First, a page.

One day, she received a text asking for confirmation of a money movement transaction to a third party. She replied to the message saying that the transaction was not legitimate.

Shortly after, she received a call from an individual claiming to be from her bank. This person said that in order to reverse this fraudulent transaction, Shannon would need to send a mobile payment for the same amount to her husband, who was a joint account holder, using his phone number. The fraudster claimed that, in this way, Shannon would be sending the funds back to herself.

What Shannon didn’t know was that the fraudster used her husband’s phone number to create a new mobile payment account at a different bank. Therefore, when Shannon sent the money to her husband’s phone number, it was redirected to the fraudster’s account.

What could Shannon have done differently?

Shannon was busy with her daily life, and thought she didn’t have the time to dig into any details of a transaction she thought she’d already told her bank was fraudulent. But failing to check twice, she wound up paying a steep price in time, money and aggravation. 

  1. Red flag—Shannon did not know the sender of the text message. She also did not know the caller who claimed to be from her bank.

    How to prevent fraud—Never assume texts, calls or emails are from whom they claim to be from. Fraudsters can spoof or mimic legitimate organizations’ contact details. Always verify by independently contacting your financial institution.

  2. Red flag—Shannon didn’t review payment details before sending the funds.

    How to prevent fraud—When sending a payment digitally, some payment platforms will ask you to verify the account name at the beneficiary bank. In this case, Shannon received a warning that the name she entered (her husband’s name) did not match the name at the beneficiary bank. Taking a few seconds to review all of the details on the screen would have prevented her loss.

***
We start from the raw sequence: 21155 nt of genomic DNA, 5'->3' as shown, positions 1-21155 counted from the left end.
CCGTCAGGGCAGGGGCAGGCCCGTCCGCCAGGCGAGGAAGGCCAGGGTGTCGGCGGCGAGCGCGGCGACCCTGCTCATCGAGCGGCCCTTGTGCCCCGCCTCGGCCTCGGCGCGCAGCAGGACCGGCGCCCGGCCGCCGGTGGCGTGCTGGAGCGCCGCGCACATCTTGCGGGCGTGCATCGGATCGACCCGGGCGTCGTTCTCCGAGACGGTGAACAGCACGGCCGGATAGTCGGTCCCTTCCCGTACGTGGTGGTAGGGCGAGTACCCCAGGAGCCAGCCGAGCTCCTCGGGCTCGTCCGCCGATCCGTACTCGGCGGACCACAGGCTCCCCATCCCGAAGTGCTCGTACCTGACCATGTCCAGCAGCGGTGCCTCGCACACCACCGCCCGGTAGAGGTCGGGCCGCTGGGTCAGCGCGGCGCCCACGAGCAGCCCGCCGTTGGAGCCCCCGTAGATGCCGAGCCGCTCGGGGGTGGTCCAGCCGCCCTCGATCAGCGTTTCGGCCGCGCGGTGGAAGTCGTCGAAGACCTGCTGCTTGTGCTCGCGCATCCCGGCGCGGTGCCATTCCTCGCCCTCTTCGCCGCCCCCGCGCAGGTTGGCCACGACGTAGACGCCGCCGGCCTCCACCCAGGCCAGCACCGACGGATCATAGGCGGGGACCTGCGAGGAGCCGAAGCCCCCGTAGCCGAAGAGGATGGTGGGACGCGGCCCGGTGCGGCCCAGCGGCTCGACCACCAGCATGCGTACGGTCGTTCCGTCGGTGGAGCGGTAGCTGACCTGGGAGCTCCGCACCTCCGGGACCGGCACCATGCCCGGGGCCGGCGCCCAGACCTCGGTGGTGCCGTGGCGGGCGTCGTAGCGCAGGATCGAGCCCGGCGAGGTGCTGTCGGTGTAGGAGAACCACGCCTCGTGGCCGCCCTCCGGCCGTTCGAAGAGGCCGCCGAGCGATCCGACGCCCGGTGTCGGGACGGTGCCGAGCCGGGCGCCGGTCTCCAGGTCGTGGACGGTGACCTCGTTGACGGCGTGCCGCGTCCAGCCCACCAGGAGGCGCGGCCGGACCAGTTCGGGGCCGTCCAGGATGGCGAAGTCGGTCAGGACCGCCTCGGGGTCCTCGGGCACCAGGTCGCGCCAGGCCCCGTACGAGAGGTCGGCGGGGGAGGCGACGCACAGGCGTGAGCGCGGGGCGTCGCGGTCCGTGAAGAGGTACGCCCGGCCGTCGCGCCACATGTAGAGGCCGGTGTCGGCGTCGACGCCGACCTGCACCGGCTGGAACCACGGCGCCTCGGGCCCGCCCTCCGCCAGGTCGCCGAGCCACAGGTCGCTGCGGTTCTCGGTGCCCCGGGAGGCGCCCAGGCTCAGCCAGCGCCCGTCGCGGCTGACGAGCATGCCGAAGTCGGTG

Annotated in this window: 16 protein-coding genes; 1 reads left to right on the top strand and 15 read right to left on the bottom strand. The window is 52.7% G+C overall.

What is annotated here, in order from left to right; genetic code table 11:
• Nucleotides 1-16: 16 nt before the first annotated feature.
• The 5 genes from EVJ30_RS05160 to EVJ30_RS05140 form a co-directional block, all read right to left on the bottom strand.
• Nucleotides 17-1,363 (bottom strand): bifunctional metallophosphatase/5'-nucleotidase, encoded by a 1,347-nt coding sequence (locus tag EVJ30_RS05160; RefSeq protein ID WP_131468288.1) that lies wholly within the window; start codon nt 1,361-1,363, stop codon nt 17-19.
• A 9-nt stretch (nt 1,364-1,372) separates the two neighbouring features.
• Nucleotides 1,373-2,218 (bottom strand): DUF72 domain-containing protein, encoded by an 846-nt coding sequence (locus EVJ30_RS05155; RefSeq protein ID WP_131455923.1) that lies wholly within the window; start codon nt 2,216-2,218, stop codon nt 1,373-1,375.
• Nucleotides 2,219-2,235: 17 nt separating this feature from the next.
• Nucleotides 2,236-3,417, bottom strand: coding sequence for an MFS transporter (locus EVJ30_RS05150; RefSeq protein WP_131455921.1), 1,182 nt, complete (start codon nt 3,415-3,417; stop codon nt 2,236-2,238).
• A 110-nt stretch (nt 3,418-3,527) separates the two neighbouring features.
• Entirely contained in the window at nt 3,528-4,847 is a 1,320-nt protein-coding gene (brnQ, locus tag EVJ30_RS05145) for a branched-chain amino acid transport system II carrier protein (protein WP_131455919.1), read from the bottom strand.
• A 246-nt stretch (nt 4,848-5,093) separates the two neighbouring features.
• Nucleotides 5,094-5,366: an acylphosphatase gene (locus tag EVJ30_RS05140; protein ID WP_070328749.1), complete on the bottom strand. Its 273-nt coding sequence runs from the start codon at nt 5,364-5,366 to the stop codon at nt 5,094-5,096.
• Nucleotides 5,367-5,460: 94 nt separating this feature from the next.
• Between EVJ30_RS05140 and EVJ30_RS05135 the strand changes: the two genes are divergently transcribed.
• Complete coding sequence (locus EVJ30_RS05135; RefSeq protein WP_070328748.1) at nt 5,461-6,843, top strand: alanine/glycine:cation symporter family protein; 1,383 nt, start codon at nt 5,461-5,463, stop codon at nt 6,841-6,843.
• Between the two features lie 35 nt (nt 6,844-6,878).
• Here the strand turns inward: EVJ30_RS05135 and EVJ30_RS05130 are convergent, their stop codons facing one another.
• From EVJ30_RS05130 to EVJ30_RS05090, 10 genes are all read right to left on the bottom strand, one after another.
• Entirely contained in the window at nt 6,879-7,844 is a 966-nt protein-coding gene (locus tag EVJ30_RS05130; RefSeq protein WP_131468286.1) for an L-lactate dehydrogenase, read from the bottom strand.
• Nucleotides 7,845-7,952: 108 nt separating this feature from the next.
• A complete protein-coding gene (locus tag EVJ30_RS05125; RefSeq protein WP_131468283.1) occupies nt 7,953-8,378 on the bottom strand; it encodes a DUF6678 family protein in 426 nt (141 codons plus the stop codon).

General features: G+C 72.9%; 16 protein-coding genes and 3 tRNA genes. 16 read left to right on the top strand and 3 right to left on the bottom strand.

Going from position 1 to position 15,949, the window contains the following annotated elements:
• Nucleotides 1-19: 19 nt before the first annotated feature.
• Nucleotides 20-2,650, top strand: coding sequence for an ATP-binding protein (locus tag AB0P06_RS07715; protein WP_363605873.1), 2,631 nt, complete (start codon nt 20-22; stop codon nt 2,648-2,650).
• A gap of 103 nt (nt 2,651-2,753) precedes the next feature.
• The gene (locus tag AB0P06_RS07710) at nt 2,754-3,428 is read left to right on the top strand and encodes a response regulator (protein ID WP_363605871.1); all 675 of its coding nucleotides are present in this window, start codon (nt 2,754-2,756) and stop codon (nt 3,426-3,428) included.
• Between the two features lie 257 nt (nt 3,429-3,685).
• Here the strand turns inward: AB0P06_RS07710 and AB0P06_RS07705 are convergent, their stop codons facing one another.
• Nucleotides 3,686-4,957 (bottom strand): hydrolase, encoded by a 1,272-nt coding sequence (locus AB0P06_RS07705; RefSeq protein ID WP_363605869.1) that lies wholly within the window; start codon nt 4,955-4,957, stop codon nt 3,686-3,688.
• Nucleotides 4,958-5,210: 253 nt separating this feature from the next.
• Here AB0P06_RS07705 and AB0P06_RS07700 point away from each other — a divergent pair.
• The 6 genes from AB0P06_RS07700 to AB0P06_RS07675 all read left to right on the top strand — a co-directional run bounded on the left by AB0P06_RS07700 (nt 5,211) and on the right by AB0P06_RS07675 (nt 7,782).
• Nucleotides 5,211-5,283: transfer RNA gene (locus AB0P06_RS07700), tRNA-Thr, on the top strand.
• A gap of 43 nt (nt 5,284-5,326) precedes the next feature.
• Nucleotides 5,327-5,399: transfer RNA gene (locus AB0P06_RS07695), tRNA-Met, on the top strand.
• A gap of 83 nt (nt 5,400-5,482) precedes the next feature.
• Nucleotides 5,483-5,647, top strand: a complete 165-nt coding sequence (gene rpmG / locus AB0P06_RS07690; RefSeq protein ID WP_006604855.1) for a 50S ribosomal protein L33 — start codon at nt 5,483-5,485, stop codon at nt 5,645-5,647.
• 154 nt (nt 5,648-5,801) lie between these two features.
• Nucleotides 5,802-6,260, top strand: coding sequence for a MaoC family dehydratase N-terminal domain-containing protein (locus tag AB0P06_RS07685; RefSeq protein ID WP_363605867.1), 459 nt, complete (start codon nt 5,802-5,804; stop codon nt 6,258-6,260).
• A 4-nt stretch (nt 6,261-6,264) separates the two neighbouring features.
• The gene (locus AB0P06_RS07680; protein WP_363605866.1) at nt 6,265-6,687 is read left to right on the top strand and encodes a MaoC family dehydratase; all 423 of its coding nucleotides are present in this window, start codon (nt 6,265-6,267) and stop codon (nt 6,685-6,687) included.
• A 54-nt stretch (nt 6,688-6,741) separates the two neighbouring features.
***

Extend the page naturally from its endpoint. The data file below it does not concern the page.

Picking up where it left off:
3. Red flag—The so-called banker asked her to send funds from her account.

    How to prevent fraud—Read all notifications carefully before making any digital payments. Check that numbers of accounts on payments are correct and known. And always call your financial institution if you have any questions. Digital payments are like giving cash and cannot be reversed; you have to rely on the recipient to return the funds. Also, periodically review your account for suspicious activity. If an individual claims there is an issue with your account, contact your bank directly for more information.

Adopt a few crime-fighting habits

You can protect yourself from fraud by adopting a few new habits:

  • Be wary when sharing personal information, even during the course of business. Don’t assume a request is genuine or that information provided to you is real.
  • Never trust the caller ID of a phone call or text message—caller ID can also be spoofed (the name can be changed to make the call seem more legitimate).
  • Avoid answering calls from unknown numbers. Instead, allow such calls to go to voicemail. If the call is important, the caller will leave a message.
  • Never provide personal information such as PINs, passwords or one-time passcodes.
  • Use mobile payment apps only with people you know, and always confirm you have the correct username or contact information before you hit send. Funds sent to a wrong party rarely can be recovered.

We’re by your side

At J.P. Morgan, it is our top priority to protect your assets and information from increasing fraud and cybercrime threats. If you believe you may have been a victim of fraud, speak with your J.P. Morgan team immediately.

 

1. Internet Crime Report 2020, Internet Crime Complaint Center (IC3), Federal Bureau of Investigation; to file a complaint: https://www.ic3.gov/Home/EF
* - Names and details have been changed to protect our clients’ identities. Information is not a guarantee of future results.